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Doula: Why Do YOU Need One?

It is World Doula Week! World Doula Week officially began on Sunday.

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What is World Doula Week?!? “The purpose of World Doula Week (“WDW”) is to empower doulas all over the world to improve the physiological, social, emotional, and psychological health of women, newborns and families in birth and in the postpartum period.” – World Doula Week

I did not even know what a doula was when Monte was born in 2012. Since his birth, I have slowly learned what a doula is and why EVERY pregnant woman should have and deserves a doula during their birth. When I discovered I was pregnant with Amelia, I knew that this was a necessity for me. I knew I wanted to accomplish a completely different birth, then what I had with Monte. A doula is what helped me achieve those goals!

What does a doula do? 

  • A doula is your advocate when you are giving birth. A doula will make sure the birth you want is accomplished. If something does not go as plan, your doula will know what you are comfortable with and will always be their to speak for you. A doula will keep you informed at all times.
  • A doula does not take the place of your partner. A doula will help your partner feel more confident during your birth and help guide your partner with things to do.
  • A doula will help you feel comfortable. A doula will wipe your face, place a washcloth on your head, remind you to breathe, will know different massage techniques, and be knowledgable in different ways to sit, stand and move during labor.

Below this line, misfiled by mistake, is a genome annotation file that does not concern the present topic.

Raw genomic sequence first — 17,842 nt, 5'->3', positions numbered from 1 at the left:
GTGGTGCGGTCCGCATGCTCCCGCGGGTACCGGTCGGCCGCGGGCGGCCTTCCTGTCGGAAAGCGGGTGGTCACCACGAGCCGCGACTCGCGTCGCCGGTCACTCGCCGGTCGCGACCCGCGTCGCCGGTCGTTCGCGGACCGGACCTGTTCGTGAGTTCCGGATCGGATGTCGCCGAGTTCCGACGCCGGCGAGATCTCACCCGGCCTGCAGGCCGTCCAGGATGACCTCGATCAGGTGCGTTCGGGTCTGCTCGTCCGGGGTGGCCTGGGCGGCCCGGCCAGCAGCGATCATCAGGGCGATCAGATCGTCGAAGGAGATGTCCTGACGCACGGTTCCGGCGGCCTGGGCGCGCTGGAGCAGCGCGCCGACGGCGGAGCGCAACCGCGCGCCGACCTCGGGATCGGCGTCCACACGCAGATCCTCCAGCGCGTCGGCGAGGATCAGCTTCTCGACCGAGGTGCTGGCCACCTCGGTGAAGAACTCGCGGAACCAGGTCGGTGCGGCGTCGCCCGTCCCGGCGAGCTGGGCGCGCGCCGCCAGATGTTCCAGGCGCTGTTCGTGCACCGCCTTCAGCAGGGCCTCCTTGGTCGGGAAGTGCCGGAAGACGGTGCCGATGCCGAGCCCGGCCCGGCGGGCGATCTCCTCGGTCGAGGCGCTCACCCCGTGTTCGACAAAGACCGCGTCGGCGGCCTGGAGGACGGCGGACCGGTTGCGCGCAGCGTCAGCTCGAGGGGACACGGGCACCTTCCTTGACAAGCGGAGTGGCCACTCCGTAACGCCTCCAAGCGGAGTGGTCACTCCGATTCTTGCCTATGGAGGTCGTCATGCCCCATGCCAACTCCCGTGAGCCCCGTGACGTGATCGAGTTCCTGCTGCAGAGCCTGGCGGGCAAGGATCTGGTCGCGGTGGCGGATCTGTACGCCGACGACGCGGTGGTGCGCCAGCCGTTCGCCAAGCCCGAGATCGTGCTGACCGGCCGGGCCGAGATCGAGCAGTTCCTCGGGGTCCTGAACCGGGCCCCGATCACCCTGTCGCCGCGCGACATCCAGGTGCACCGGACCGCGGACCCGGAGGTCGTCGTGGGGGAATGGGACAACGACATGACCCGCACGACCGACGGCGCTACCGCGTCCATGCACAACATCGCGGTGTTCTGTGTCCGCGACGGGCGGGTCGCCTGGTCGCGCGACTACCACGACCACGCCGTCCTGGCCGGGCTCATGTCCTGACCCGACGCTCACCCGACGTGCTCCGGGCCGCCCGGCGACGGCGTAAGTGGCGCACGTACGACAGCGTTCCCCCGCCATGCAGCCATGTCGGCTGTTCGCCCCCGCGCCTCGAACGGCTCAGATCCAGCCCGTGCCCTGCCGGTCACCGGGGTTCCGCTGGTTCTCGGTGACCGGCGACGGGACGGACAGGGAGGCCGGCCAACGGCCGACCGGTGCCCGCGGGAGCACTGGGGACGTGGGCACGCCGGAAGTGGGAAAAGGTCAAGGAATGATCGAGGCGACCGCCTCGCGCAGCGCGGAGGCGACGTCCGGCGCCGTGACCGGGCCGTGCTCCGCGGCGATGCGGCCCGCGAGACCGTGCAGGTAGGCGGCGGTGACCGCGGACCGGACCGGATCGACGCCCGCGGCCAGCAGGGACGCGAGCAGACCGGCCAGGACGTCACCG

• A doula will help postpartum also. A doula will help you become comfortable with skin-to-skin and breastfeeding.

There are several benefits to having a doula including: 

  1. Reduces the incidences of c-section
  2. Lowers the amount of epidural and pain requests
  3. Can shorten the length of labor
  4. Increases successful breastfeeding
  5. Decreases the incidence of postpartum depression

There are several types of doulas and each may be certified in one area or multiple areas.

  1. Birth (Labor) Doula- This is the most common. The doula is available before and through out the labor and birthing process. They help with breathing, advocating for you, massaging, breastfeeding, and more.
  2. Antepartum Doula – Doulas assist with mothers who have been placed on bed rest or who are high-risk. They provide a lot of emotional support and listen. They have resources for great support groups and sometimes will help with light housework.
  3. Postpartum (Postnatal) Doula – A postpartum doula is another set of hands, after your birth, when you are adjusting to life with your baby. The provide light housework, cooking and cleaning. They also provide support and coach with breastfeeding, sleeping, calming, and much more.

I cannot wait to begin my journey as a Postpartum Doula in May. If you have not heard, a CAPPA Postpartum Doula Training is coming to Des Moines. If you have not signed up, do it soon! I am excited to support mothers and their families after birth.

References

Types of Doulas – How To Become A Doula 

World Doula Week